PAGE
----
The Shakespeare Miscellany is that rarity, an educational work that is also wonderful entertainment. This book will be a great boon for beginning students of Shakespeare as well as seasoned “bardolators” (a word coined by George Bernard Shaw in 1901) and “bardoholics”, who will binge on it.
Reviewed by Paul Kane
The Shakespeare Miscellany
By David and Ben Crystal
Sept 2005, ISBN: 1585677167
With The Shakespeare Miscellany, David and Ben Crystal achieve a triumphant revival of a genre that was popular during the Victorian Age. In this miscellany they present a diverse collection of facts, quotes, statistics, texts (e.g., the full text of Shakespeare’s will), anecdotes, discussions and suppositions pertaining to the life and times, the plays and poetry, of an Englishman who still, some four centuries after his death in 1616, enjoys a certain renown. As Buck Mulligan remarks in Ulysses, Shakespeare is “the chap that writes like Synge”.
Does the Miscellany include everything you ever wanted to know about Shakespeare, or not? Ah, that is the question. The 600 or so entries certainly cover a wide range of ground; here is a small sample. Separate entries discuss Elizabethan pronunciation and punctuation, present some key concepts central to an understanding of English poetry (where our old friend, “iambic pentameter”, naturally makes an appearance), and describe a typical day in the life of an actor (or player) during Shakespeare’s day. This would include an outing to an ale-tavern, but not (according to the Crystals) a visit to one of the many stews that littered London’s streets, then as (albeit more discreetly) now. A couple of other entries list the words that Shakespeare coined and introduced into English, with a distinction being made between those words where he was the first and those where he is (to date) the only user. Finally, an old chestnut: did Shakespeare actually write the plays and poems that have been attributed to him? Throughout the book, in several entries, the competing claims for authorship by the likes of Christopher Marlowe, Francis Bacon and Edward de Vere, the Earl of Oxford are examined. (Incidentally, Edward de Vere numbers Freud among his advocates; Peter Gay has written a fascinating essay on this.)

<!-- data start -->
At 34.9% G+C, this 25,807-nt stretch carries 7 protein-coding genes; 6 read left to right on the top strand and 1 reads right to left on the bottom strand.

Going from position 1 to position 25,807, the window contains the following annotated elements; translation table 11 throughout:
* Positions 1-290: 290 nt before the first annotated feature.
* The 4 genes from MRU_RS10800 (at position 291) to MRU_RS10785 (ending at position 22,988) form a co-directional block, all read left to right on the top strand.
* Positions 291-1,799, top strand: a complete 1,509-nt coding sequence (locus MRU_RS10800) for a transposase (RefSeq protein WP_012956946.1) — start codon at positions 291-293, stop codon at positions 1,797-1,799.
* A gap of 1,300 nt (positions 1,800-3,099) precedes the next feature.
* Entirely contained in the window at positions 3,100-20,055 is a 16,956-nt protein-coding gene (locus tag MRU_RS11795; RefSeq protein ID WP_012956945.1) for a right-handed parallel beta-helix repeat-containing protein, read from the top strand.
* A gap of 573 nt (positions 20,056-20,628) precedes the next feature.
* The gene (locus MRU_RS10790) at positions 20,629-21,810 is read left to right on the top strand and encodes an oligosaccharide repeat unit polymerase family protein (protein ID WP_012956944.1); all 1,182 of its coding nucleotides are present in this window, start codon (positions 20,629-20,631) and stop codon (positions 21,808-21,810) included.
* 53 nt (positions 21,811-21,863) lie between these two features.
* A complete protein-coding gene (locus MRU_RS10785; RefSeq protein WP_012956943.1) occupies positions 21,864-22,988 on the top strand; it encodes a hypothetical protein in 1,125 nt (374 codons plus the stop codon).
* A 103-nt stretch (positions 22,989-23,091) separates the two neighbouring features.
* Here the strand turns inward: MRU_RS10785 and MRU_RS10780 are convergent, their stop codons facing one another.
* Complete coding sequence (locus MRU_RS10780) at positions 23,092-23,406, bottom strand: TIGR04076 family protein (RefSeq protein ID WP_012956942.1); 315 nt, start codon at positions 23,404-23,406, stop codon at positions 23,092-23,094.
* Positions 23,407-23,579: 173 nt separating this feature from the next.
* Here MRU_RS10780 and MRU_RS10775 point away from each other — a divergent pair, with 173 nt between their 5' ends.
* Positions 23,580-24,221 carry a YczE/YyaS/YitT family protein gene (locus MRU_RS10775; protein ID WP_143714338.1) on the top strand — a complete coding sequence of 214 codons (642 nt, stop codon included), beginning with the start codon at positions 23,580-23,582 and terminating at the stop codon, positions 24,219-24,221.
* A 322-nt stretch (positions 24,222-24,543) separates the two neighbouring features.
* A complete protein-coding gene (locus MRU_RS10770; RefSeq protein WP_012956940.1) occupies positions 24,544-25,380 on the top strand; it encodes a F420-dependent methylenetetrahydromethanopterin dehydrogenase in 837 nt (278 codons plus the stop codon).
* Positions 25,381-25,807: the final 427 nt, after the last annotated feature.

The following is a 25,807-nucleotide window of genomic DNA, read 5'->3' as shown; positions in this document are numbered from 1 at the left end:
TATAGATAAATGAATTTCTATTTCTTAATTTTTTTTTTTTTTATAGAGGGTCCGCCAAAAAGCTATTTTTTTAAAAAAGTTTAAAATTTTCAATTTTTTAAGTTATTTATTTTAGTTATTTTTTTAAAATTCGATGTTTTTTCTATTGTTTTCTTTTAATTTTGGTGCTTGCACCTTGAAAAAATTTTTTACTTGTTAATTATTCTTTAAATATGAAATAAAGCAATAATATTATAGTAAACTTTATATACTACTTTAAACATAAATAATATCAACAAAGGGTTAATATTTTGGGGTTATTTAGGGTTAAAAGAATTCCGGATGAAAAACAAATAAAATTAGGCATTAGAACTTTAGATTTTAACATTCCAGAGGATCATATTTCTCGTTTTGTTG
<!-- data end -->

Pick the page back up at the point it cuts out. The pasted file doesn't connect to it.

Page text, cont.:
Three of the entries were of especial interest to me.
First, I had thought that Sonnet 126 was simply an irregular sonnet of 12 lines; in the Miscellany I learnt that “in the original 1609 Quarto edition, two pairs of empty italic parentheses mark where the final couplet should be”. In other words, Sonnet 126 could be conceived as being a regular sonnet where the last two lines are blank; and it could be the first use of what one might call a “deliberate lacuna” in English literature. Did Laurence Sterne by any chance read this sonnet in the 1609 Quarto edition, and did it serve as an inspiration for his use of the blank page in Tristram Shandy?